Carlyle's bid for Johnson & Johnson fixer-upper bucks market trends
A boom in US healthcare assets has not provided fertile ground for private equity, which as a rule tends to snap up under-appreciated companies near the bottom of the cycle.
Carlyle Group, whose $4bn purchase of Johnson & Johnson’s Ortho-Clinical Diagnostics division was finally agreed yesterday, seems to be the exception to the rule. The private equity group has now obtained a shrinking business in an otherwise accelerating sector, but with time and effort the division will doubtless do better as a standalone concern that in did under the J&J umbrella.
Bluntly, Ortho is in trouble. In vitro diagnostics is the biggest segment in medtech, and with a CAGR of 5.1% it is growing fast. Ortho is doing the opposite. Its technology, focused on blood screening and typing, is a long way from the flashier disciplines of companion diagnostics and genetic sequencing, and without intervention will see its market share shrink from 4.7% in 2012 to 3.6% in 2018, EvaluateMedTech forecasts show.
If J&J’s reasons for selling are clear, Carlyle’s decision to buy, and to buy now, is more opaque. Private equity deal volume in healthcare was reported to have plummeted 65% last year – neatly coinciding with the biggest US biotech bull market for years.
Carlyle certainly has form. It participated in buyouts of the CRO Pharmaceutical Product Development for $3.9bn in 2011, and Healthscope, an Australian hospital group, for $2.0bn a year earlier.
Overall, the group says it has injected $6.3bn of equity into healthcare transactions since inception in 1987, and was apparently outbid on a couple of huge deals recently. Clearly it sees in Ortho a moribund asset in need of a shakeup – private equity’s natural domain; lack of trade buyer interest could signify antitrust issues.
Even so, the Ortho deal is bold, as shown by Carlyle doing it alone rather than as part of a syndicate. It has no doubt been emboldened by central bank monetary policies that have led to the ongoing availability of cheap debt financing.
When contacted by EP Vantage Carlyle would not reveal details of the debt that has been raised to finance the Ortho acquisition, but debt reportedly makes up 80% of the $4.15bn price. Low interest rates mean that even for a severely leveraged buyout like this there is plenty of scope for private equity to make a healthy return.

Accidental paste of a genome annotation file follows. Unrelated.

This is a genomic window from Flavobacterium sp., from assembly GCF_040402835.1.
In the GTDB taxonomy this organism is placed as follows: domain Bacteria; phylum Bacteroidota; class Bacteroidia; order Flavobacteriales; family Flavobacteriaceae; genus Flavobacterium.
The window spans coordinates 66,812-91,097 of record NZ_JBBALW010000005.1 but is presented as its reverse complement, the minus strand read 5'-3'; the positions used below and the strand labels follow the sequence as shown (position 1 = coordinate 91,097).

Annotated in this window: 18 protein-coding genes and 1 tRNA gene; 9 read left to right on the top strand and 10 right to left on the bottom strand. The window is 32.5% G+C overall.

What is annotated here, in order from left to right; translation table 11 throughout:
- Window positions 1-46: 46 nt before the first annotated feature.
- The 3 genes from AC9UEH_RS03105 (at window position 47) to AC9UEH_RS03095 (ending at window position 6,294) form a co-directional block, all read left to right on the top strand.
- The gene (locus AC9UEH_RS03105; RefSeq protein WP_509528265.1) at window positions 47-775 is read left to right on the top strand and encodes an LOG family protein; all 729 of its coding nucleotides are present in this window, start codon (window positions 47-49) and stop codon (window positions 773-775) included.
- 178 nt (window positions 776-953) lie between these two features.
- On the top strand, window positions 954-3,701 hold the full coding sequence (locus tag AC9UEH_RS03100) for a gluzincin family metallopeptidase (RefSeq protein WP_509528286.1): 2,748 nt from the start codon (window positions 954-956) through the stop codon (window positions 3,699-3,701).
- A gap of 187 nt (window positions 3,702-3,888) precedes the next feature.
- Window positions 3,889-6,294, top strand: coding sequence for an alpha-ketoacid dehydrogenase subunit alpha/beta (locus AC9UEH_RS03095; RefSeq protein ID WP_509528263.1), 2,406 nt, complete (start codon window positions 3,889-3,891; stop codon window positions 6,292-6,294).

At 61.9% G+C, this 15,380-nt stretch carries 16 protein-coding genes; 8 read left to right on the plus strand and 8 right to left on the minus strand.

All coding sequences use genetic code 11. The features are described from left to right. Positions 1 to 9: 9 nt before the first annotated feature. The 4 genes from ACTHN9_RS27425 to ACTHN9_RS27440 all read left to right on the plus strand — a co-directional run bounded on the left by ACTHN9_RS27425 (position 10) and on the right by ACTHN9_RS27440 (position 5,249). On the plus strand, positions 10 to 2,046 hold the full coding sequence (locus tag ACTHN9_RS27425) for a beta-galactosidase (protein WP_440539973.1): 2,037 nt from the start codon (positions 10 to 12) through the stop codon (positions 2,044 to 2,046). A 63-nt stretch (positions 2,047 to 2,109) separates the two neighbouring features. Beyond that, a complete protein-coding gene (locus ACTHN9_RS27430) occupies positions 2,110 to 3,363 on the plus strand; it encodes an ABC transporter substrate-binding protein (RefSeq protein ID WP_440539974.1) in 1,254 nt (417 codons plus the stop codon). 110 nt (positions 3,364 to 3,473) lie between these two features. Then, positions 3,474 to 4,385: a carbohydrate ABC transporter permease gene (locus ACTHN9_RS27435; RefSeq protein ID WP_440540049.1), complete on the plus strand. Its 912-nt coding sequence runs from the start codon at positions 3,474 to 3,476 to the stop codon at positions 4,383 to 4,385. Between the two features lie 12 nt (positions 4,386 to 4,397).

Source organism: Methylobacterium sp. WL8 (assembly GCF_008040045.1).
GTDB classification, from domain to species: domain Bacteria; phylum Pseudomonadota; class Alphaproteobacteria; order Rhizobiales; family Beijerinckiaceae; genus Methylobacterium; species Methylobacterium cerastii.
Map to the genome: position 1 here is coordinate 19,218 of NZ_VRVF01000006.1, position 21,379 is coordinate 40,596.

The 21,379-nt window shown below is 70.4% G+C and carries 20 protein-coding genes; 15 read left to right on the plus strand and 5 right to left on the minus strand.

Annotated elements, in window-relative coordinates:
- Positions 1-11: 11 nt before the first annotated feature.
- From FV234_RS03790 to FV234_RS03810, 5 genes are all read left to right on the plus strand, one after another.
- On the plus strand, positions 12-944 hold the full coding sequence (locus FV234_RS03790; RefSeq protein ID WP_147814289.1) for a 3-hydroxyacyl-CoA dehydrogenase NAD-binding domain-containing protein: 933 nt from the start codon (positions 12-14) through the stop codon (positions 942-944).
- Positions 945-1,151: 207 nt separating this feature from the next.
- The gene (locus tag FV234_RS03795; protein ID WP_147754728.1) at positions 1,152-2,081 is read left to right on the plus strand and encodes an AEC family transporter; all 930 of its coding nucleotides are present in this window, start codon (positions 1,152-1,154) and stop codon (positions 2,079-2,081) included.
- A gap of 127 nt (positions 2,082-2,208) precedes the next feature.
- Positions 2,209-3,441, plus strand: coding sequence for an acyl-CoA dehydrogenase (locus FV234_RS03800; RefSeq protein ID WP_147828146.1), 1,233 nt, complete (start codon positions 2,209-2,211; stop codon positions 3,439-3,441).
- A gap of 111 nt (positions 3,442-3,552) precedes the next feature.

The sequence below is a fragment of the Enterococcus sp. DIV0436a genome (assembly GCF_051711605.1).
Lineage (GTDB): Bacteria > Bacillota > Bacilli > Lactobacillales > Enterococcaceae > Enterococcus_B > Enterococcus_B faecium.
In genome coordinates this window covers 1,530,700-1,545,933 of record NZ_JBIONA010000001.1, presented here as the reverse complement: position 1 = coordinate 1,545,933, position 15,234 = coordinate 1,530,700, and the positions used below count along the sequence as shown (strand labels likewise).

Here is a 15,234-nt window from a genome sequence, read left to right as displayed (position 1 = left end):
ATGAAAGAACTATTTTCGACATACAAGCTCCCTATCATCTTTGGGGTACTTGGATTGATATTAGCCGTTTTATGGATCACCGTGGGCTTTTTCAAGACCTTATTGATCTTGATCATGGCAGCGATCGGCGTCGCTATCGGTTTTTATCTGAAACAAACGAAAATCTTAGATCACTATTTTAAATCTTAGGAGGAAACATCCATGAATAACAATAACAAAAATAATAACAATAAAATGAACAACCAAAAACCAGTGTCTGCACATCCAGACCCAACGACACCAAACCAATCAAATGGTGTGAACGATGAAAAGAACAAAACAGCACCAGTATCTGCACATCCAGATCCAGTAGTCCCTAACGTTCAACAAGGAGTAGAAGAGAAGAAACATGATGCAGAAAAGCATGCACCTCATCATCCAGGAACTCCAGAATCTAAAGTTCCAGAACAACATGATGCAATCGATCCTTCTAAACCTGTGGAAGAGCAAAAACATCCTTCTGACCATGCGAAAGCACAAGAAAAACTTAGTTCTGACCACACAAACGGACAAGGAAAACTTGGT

Of course, this will not happen without a push, and a major restructuring for Ortho is surely on the cards – Carlyle’s assurances that it will invest in R&D and manufacturing notwithstanding. The division has been on the block for a year, so the axe probably needs to be swung.
And the price? Unfortunately Johnson & Johnson releases limited information specifically about Ortho, but the division accounts for the vast majority of its diagnostics business, which also includes a much smaller unit, Janssen Diagnostics.
In 2012 diagnostics revenue fell 4% to $2.1bn, and after nine months of last year sales were off another 8%. In comparison, the market leader, Roche, saw sales of 8.2bn in 2012 and by this measure a further six companies, including Abbott and Danaher, also lead Ortho.
The J&J unit’s earnings before interest, tax, depreciation and amortisation (Ebitda) were reported to amount to $475m in 2012, but given the falling sales must have narrowed considerably last year.
Even so, the $4.15bn price tag implies an undemanding multiple, perhaps closer to 10x than 15x Ebitda. This might not herald the start of a private equity buyout boom in healthcare, but the availability of cheap debt should spur continued appetite for distressed assets, even in a bull market.